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Lawmakers and advocates debate legalizing sex work in New York

New York state Capitol
Jim Levulis

Last month, New York Governor Kathy Hochul said she is looking into a proposal to legalize sex work in the state. The move has long been pushed by advocates who say it would empower sex workers and give them added protections.

Early in her term, the Democrat told reporters she is speaking with advocates and is open to addressing the issue the legislative session that starts in January.

“It is absolutely something I have thought about and am considering and discussing with many advocates and people who have very strong opinions in it," Hochul said in September.

There are two competing bills in the legislature. One would completely decriminalize sex work. The other bar police from charging sex workers, but still allow them to charge clients.

Health Committee Chair Dick Gottfried sponsors the decriminalization bill in the Assembly. The Democrat from the 75th district concedes the measure doesn’t have enough support to pass yet:

“I've seen people's mind change on a lot of very difficult issues where you might not have expected it. And sometimes the change comes a lot more quickly than anybody would have thought. You know, recently we saw that with same-sex marriage. So, I think having the governor raising the topic and weighing in on it is enormously important," Gottfried said.

Gottfried and state Senator Jessica Ramos’ New York Anti-Trafficking Network bill would only apply to sex workers who are consenting adults.

The Assembly version of the bill passed in June 2020, but never made it to floor of the state Senate.

Gottfried says his bill, rather than the version backed by Assemblywoman Pamela Hunter and state Senator Liz Krueger, also Democrats, would be better for sex workers since it separates the sex work trade and criminal justice. Krueger and Hunter did not respond to requests for comment.

The Urban Justice Center’s Sex Workers Project Andy Bowen agrees, saying there is no replacement for full decriminalization.

“People can make a living. At Sex Workers Project we aim and we do make sure that we support sex workers regardless of whether they're on the trade by choice, circumstance or coercion. There are people who do sex work because it is fulfilling, freeing activity that brings them joy. There are, you know, people who do sex work because it is a survival activity," Bowen said. "That is also valid every bit as much as somebody who may work, you know, any particular job because it is a job. So, outside of the interaction with the police decriminalization is important to improving the lives of Sex workers because it just allows them to do the economic activity that they need to.”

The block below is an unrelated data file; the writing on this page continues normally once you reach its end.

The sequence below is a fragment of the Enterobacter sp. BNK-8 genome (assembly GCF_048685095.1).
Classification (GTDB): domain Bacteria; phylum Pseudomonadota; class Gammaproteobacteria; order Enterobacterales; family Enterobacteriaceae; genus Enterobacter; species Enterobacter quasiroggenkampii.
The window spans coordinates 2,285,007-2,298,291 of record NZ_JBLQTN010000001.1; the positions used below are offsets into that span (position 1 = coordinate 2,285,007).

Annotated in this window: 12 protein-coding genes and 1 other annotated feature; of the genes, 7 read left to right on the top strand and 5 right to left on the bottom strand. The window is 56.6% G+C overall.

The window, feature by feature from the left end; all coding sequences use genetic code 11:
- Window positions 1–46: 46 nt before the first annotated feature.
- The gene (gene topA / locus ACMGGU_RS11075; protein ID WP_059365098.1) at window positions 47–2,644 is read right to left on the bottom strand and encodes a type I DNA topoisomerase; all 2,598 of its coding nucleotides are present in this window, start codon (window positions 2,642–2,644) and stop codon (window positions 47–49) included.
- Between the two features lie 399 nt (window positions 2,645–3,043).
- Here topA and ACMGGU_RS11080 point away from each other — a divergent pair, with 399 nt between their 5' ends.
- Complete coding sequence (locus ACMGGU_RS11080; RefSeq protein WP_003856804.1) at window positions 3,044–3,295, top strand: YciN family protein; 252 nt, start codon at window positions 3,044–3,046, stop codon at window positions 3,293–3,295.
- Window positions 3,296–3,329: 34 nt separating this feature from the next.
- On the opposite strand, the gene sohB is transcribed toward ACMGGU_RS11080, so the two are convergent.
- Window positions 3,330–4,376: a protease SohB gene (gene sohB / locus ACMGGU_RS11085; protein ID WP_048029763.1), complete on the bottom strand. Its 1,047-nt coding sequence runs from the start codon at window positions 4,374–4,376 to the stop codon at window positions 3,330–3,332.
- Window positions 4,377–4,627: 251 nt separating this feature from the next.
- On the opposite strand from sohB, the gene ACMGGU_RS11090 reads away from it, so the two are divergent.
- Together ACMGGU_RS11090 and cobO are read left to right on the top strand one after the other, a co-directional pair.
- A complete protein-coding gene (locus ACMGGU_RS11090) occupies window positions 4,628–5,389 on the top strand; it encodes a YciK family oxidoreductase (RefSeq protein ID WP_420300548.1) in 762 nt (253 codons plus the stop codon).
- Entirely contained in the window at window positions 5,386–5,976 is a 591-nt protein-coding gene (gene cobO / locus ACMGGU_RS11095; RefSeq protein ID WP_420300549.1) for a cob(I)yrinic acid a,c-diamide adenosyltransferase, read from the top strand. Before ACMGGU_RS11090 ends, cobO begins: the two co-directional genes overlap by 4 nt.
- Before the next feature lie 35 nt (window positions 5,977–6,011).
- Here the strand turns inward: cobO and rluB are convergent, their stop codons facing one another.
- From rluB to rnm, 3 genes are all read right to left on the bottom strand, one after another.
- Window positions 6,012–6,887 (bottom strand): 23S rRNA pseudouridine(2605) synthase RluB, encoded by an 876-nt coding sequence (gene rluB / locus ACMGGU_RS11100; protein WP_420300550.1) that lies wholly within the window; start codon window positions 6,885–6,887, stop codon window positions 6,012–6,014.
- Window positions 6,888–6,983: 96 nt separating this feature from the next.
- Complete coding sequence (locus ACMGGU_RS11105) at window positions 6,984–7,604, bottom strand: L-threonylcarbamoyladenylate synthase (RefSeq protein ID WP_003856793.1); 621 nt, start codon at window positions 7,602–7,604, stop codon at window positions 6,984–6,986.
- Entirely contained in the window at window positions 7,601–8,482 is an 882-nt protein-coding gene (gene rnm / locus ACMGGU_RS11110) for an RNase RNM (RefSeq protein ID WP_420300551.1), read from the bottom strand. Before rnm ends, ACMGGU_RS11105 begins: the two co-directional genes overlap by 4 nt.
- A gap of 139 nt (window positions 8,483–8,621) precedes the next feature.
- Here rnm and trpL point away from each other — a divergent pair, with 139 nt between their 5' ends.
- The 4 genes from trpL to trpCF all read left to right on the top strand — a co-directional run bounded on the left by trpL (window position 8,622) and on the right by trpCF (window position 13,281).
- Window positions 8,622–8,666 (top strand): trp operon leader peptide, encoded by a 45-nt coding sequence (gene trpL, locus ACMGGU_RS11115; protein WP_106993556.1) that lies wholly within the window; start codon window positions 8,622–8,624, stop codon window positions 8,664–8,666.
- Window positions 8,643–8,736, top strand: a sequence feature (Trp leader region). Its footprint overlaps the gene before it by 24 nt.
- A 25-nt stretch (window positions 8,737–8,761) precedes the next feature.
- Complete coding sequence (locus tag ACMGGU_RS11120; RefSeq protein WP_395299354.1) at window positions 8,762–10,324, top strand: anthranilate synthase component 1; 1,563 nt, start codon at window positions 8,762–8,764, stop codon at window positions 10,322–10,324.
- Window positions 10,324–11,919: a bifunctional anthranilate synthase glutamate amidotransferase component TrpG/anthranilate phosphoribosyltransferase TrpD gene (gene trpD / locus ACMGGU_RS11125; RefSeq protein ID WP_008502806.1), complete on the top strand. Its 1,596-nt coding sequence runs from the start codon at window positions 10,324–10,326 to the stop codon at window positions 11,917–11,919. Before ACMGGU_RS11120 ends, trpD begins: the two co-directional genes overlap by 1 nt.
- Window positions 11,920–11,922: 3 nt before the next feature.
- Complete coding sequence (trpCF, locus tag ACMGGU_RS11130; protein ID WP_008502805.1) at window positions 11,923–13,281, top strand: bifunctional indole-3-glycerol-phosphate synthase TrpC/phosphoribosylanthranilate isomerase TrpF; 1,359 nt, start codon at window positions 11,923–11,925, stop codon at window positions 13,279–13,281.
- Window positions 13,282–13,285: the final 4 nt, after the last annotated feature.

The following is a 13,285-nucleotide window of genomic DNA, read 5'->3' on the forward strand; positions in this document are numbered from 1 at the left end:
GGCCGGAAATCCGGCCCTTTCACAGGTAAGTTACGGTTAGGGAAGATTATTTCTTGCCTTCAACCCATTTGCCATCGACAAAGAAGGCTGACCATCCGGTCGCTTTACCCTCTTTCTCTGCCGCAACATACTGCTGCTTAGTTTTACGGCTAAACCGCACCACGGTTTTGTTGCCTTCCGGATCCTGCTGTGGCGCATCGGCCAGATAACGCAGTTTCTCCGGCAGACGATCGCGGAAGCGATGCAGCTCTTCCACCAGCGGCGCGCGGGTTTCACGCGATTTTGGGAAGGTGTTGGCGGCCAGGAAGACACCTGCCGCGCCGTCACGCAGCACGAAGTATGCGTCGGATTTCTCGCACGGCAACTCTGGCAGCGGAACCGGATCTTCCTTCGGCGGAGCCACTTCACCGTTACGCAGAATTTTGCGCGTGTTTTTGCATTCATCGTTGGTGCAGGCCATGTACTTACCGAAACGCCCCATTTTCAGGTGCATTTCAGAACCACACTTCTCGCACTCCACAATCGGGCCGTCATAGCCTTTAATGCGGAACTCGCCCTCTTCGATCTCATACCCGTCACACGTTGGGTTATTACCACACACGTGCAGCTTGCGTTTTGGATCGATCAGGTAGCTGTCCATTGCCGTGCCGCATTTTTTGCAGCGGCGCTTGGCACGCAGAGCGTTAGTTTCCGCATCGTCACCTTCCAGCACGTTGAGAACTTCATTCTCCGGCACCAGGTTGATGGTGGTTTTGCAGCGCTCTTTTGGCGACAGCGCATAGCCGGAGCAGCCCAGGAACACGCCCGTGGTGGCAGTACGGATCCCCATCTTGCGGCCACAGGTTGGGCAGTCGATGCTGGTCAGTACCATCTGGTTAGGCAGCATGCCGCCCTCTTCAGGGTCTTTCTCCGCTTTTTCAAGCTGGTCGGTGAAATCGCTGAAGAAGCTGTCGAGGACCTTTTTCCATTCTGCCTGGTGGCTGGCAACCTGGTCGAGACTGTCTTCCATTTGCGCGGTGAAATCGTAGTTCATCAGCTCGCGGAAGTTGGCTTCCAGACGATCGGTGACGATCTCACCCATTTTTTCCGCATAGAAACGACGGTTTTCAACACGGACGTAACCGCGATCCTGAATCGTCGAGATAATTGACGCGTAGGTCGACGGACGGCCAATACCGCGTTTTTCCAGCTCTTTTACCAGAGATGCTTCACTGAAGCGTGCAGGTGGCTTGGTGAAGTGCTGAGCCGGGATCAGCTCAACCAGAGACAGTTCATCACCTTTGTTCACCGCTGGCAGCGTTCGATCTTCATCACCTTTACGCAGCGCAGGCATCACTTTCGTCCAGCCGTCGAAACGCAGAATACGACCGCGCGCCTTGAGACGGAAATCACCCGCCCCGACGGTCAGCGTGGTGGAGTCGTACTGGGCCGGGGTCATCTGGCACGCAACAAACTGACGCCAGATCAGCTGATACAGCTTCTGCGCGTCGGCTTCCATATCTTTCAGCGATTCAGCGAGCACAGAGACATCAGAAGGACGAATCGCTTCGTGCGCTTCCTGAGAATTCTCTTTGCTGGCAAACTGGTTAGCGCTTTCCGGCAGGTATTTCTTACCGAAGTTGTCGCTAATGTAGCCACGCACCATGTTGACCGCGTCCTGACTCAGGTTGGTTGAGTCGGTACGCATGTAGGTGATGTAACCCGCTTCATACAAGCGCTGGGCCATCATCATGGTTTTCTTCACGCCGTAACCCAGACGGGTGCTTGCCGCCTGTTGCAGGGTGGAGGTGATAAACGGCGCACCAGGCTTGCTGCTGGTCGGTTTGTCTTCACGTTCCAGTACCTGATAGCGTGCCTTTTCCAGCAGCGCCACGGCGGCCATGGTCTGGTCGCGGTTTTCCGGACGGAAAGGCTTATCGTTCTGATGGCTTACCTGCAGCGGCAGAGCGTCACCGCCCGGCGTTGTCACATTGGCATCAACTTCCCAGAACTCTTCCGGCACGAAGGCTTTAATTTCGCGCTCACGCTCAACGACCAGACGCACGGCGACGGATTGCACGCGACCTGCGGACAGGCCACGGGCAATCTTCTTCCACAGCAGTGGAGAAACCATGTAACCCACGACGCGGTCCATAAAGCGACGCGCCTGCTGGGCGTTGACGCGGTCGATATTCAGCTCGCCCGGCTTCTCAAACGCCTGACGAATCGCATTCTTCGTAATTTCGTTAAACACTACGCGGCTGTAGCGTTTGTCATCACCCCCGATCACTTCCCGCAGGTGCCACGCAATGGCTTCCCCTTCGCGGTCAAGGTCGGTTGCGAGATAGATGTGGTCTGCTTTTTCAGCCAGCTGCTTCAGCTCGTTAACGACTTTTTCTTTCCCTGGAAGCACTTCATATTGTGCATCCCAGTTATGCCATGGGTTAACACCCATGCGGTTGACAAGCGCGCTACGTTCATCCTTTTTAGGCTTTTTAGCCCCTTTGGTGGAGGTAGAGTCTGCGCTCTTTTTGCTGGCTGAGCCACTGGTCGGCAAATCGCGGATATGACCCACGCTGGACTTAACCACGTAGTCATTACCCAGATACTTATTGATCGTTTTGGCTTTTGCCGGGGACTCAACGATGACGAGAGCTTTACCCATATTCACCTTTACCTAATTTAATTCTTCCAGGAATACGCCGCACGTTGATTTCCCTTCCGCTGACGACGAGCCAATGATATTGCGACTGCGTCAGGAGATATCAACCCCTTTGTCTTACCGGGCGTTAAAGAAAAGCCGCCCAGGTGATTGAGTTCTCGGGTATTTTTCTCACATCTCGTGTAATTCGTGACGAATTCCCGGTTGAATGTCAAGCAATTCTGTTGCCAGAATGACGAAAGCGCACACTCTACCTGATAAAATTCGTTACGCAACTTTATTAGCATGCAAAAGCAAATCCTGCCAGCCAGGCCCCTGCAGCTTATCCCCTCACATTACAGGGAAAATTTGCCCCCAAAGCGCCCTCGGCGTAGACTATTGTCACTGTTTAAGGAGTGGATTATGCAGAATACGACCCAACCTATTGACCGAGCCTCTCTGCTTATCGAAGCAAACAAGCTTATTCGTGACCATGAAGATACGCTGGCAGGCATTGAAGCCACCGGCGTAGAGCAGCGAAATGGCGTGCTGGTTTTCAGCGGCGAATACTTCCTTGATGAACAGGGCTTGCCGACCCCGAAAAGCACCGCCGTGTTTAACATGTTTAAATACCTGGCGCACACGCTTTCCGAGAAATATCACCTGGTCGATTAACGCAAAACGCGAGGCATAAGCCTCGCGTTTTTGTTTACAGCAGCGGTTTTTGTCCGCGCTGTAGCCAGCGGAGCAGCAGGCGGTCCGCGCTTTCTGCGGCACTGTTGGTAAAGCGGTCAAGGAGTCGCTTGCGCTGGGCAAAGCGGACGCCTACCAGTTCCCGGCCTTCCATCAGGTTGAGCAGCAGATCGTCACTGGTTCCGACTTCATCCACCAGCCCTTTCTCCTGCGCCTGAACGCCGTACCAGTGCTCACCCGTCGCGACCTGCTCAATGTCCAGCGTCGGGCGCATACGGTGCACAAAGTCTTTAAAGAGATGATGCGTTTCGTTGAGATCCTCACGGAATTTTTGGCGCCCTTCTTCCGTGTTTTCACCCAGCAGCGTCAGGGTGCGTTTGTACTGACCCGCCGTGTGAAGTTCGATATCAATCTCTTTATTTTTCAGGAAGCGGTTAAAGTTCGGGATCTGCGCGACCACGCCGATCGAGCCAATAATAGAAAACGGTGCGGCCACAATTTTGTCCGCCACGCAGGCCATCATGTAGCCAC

Critics argue full decriminalization of sex work would make workers more vulnerable to harm. Others oppose it on a moral level. Gottfried says New York’s approach to the question hasn’t been working so far.

“The current system has had a couple of thousand years to try to get it right. It's failed, and it's time to recognize that. You know, sex work is about the only example I can think of where an activity that on its own is legal is made illegal if you charge for it, and I don't think that makes good sense," he said.

Ceyenne Doroshow is founder and executive director of Gays and Lesbians Living in a Transgender Society Inc., based in Queens. She is also a former sex worker. Doroshow says there are pros and cons to decriminalization.

“Well, when I was a sex worker it was survival. At the same time, I was working for nonprofits that did not pay Black trans women enough to survive," Doroshow said, "So, what was I supposed to do? Do the work of saving lives and be homeless, or do sex work and save lives so I can have a roof over my head.”

Doroshow also claims lawmakers haven’t engaged the Black community for input on the bill. It was only earlier this year New York State passed a ban on a law commonly known as, “walking while trans,” which critics say has been used by police to harass and arrest law-abiding trans people.

“When you think of these bills and laws that have been passed, how do these bills and laws help a Black trans woman that still can't walk. While she's a Black trans woman that needs housing and because she's had a history of sex work, that record can defer a landlord from taking them," she said. "So, there are pros and cons that people are not talking about or thought about - and they have they been very quiet around the organizing around Black lives."